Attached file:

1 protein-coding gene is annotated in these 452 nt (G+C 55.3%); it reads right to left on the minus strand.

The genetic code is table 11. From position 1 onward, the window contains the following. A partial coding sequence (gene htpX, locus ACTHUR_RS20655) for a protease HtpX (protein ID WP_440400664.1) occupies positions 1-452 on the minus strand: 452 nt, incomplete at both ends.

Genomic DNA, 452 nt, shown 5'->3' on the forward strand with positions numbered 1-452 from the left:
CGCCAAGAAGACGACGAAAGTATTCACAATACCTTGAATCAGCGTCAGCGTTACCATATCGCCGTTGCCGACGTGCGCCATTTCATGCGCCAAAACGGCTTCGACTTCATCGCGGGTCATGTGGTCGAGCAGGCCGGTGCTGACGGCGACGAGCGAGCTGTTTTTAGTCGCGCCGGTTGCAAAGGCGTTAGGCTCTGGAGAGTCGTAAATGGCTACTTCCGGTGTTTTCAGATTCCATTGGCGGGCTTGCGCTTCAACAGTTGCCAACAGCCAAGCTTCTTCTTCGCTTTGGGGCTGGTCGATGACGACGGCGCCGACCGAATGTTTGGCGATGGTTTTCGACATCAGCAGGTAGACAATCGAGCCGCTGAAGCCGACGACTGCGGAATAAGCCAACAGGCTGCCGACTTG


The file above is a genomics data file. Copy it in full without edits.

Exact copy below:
1 protein-coding gene is annotated in these 452 nt (G+C 55.3%); it reads right to left on the minus strand.

The genetic code is table 11. From position 1 onward, the window contains the following. A partial coding sequence (gene htpX, locus ACTHUR_RS20655) for a protease HtpX (protein ID WP_440400664.1) occupies positions 1-452 on the minus strand: 452 nt, incomplete at both ends.

Genomic DNA, 452 nt, shown 5'->3' on the forward strand with positions numbered 1-452 from the left:
CGCCAAGAAGACGACGAAAGTATTCACAATACCTTGAATCAGCGTCAGCGTTACCATATCGCCGTTGCCGACGTGCGCCATTTCATGCGCCAAAACGGCTTCGACTTCATCGCGGGTCATGTGGTCGAGCAGGCCGGTGCTGACGGCGACGAGCGAGCTGTTTTTAGTCGCGCCGGTTGCAAAGGCGTTAGGCTCTGGAGAGTCGTAAATGGCTACTTCCGGTGTTTTCAGATTCCATTGGCGGGCTTGCGCTTCAACAGTTGCCAACAGCCAAGCTTCTTCTTCGCTTTGGGGCTGGTCGATGACGACGGCGCCGACCGAATGTTTGGCGATGGTTTTCGACATCAGCAGGTAGACAATCGAGCCGCTGAAGCCGACGACTGCGGAATAAGCCAACAGGCTGCCGACTTG